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In The Journey Together, the Ontario government committed to “explore the possibility of creating a new classification for First Nation/federally operated schools.” In Canada, education is a matter of provincial jurisdiction, but the federal government is responsible to provide education to First Nations as part of their treaty obligations recognized under Section 35(1) of the Constitution Act (1982).

The problem is that Ontario’s Education Act only recognizes two kinds of schools: provincially funded public schools and private schools.

This creates a unique position for First Nation and federally run schools, where they are publicly funded schools that are recognized as private schools. While there have been productive relationships between First Nation schools and the province, legislatively First Nation students on reserve do not have access to the resources that exist for the provincially funded system. Creating a third classification for First Nation and federally operated schools could give these schools access to the resources they need.

The First Nations Lifelong Learning Table has identified reclassification of First Nation schools as a key priority for 2017-18.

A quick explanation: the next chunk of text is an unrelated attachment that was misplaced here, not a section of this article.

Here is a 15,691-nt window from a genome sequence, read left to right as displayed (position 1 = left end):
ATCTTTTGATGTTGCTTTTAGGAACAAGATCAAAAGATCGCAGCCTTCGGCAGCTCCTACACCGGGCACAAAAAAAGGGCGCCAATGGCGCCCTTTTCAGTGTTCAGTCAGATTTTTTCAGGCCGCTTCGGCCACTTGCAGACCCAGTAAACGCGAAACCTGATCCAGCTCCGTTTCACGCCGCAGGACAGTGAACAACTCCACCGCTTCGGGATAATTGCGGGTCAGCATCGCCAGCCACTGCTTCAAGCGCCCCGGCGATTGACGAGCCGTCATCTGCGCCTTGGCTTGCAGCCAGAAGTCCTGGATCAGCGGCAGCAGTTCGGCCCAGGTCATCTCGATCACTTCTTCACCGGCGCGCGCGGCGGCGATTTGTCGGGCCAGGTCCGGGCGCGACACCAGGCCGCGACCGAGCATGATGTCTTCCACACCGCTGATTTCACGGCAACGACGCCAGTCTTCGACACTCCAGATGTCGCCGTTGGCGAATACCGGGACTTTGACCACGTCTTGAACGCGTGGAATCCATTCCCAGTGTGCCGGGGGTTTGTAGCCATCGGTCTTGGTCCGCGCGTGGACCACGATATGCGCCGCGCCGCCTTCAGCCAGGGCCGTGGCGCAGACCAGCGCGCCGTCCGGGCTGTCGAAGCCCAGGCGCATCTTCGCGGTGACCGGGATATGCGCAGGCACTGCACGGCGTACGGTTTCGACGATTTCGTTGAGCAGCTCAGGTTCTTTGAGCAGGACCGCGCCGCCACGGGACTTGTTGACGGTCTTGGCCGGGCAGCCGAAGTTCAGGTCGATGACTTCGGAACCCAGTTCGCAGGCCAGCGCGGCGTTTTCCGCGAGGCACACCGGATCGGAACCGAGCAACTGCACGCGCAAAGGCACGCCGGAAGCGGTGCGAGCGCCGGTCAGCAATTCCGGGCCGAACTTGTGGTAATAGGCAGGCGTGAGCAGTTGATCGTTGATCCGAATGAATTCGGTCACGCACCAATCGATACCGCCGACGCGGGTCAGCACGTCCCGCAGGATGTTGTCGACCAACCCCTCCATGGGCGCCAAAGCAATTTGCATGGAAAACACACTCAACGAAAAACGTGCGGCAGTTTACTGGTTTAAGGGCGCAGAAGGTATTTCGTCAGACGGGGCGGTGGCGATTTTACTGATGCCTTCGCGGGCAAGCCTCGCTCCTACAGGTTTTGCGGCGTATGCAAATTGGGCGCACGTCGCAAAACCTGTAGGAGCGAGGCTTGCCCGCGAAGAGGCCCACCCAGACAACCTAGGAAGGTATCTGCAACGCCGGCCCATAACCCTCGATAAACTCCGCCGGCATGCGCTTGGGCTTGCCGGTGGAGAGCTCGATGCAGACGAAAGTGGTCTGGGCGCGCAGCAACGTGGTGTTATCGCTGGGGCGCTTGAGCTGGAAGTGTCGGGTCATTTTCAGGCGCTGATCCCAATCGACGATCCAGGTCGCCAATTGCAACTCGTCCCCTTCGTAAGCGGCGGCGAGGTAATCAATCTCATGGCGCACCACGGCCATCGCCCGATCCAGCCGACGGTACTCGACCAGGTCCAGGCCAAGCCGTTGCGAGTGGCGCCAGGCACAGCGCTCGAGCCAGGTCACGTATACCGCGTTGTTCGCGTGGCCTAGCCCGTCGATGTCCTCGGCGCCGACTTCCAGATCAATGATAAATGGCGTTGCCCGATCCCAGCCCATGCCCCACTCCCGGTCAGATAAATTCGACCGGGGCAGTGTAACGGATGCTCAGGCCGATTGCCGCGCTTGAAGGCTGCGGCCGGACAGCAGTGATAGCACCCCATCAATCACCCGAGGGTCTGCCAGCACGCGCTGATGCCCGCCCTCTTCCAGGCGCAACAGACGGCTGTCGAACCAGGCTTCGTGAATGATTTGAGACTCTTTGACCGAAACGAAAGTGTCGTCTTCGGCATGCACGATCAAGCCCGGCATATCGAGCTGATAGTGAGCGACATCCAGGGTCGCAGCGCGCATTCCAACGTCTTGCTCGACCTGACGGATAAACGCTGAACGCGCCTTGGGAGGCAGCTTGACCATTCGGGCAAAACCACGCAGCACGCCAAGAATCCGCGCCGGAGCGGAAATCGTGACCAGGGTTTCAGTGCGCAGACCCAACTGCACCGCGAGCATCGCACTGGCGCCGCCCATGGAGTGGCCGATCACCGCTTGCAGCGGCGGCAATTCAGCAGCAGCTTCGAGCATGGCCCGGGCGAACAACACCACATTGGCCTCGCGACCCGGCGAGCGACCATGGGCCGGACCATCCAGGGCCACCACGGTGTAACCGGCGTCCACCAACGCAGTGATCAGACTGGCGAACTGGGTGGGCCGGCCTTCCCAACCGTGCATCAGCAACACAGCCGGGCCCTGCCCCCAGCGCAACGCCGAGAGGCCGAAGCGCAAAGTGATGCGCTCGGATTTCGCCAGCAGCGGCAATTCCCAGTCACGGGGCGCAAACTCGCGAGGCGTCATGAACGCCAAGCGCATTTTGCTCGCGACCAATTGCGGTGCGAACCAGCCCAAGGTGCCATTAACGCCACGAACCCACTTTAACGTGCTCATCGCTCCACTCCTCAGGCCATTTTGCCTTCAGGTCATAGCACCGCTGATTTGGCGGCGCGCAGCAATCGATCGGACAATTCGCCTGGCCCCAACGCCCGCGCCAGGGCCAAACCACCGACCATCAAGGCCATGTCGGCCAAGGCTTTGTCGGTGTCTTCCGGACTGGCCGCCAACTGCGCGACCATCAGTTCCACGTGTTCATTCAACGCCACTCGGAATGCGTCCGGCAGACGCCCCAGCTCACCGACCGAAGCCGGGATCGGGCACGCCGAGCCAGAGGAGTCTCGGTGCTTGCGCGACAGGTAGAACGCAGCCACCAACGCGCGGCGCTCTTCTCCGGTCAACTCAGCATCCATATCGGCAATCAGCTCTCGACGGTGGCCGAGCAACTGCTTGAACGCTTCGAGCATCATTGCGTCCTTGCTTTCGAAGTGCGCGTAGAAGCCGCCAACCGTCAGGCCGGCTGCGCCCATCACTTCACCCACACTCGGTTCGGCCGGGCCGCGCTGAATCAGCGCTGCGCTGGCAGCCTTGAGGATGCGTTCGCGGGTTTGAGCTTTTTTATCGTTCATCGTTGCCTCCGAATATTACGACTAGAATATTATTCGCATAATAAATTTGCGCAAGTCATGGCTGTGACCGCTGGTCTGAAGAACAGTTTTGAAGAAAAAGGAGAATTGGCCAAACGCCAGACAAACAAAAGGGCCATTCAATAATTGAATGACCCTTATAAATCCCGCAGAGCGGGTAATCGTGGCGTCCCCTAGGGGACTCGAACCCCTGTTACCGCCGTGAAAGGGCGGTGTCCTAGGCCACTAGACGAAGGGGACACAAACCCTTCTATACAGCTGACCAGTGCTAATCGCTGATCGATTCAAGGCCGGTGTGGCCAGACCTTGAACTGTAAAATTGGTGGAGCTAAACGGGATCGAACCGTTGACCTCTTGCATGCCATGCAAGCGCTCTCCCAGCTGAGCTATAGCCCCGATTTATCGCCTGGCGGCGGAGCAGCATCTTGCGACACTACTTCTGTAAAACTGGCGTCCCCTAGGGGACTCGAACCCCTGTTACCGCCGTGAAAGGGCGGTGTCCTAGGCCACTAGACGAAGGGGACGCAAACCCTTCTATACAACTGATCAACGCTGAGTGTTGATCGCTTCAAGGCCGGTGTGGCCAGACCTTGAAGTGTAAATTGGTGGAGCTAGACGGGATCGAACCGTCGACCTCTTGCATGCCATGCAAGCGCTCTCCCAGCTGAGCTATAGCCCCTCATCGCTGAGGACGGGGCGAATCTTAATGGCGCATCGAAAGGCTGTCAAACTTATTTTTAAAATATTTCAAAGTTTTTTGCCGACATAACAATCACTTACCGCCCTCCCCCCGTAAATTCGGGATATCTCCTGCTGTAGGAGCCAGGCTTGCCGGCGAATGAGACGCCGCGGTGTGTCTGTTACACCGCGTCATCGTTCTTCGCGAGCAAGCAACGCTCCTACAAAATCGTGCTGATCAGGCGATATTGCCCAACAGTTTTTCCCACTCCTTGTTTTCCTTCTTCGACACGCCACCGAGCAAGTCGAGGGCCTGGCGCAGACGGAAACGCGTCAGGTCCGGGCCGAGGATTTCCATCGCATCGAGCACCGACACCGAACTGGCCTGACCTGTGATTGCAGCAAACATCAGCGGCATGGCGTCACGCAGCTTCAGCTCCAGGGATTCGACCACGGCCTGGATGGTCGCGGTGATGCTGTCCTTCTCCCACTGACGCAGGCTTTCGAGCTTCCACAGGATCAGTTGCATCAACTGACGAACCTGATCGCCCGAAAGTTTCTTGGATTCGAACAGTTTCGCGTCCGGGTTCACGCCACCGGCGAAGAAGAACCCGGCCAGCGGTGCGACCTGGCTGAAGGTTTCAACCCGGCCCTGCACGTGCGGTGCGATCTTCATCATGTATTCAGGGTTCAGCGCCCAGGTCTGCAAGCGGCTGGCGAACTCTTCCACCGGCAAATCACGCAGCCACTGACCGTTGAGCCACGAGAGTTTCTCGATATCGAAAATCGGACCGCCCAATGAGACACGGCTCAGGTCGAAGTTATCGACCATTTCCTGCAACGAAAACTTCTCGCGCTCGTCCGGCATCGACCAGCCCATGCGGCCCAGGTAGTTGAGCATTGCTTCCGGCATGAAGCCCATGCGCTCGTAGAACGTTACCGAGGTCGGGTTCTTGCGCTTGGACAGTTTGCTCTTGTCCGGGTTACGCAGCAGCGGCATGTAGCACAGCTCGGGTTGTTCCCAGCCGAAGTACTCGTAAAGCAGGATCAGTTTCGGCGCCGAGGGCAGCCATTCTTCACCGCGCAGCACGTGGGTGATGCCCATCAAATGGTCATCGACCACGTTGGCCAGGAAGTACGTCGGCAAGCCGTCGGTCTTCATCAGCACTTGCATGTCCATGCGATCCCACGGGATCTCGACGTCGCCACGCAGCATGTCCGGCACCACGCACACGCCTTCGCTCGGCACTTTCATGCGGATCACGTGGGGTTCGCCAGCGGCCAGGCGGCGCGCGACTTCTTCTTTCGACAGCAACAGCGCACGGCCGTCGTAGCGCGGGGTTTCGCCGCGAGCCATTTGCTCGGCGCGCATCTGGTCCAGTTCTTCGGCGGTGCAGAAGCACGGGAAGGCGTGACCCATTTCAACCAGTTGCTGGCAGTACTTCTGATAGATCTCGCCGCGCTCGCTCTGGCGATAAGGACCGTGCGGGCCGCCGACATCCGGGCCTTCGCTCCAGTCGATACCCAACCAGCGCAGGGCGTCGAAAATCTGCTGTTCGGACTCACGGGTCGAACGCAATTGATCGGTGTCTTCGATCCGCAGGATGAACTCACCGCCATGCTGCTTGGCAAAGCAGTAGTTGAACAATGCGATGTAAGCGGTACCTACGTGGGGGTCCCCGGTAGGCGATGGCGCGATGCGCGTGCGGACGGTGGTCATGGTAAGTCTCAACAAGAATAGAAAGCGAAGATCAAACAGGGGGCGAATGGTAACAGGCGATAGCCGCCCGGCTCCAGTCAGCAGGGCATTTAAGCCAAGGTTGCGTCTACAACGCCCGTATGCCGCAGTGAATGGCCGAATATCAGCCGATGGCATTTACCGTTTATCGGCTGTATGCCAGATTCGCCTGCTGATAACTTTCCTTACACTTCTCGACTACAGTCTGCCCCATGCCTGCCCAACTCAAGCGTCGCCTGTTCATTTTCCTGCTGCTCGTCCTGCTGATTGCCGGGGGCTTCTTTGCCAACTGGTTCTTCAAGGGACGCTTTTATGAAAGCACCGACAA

Currently, the province (represented by the Ministry of Education), the Chiefs of Ontario, and PTOs are conducting bilateral discussions to explore approaches to this issue. Through the First Nations Lifelong Learning Table, which is part of a larger process between the Chiefs of Ontario and the Ministry of Education, COO is engaged in a three year strategic plan to close the education achievement gap.

COO is working with PTOs, IFNs, technical staff, and First Nation communities to define exactly how to proceed. Legislative change would be cumbersome and time consuming to implement, but it would create lasting change that would be more difficult to reverse. On the other hand, policy change can be quickly implemented and may have a similar immediate impact.

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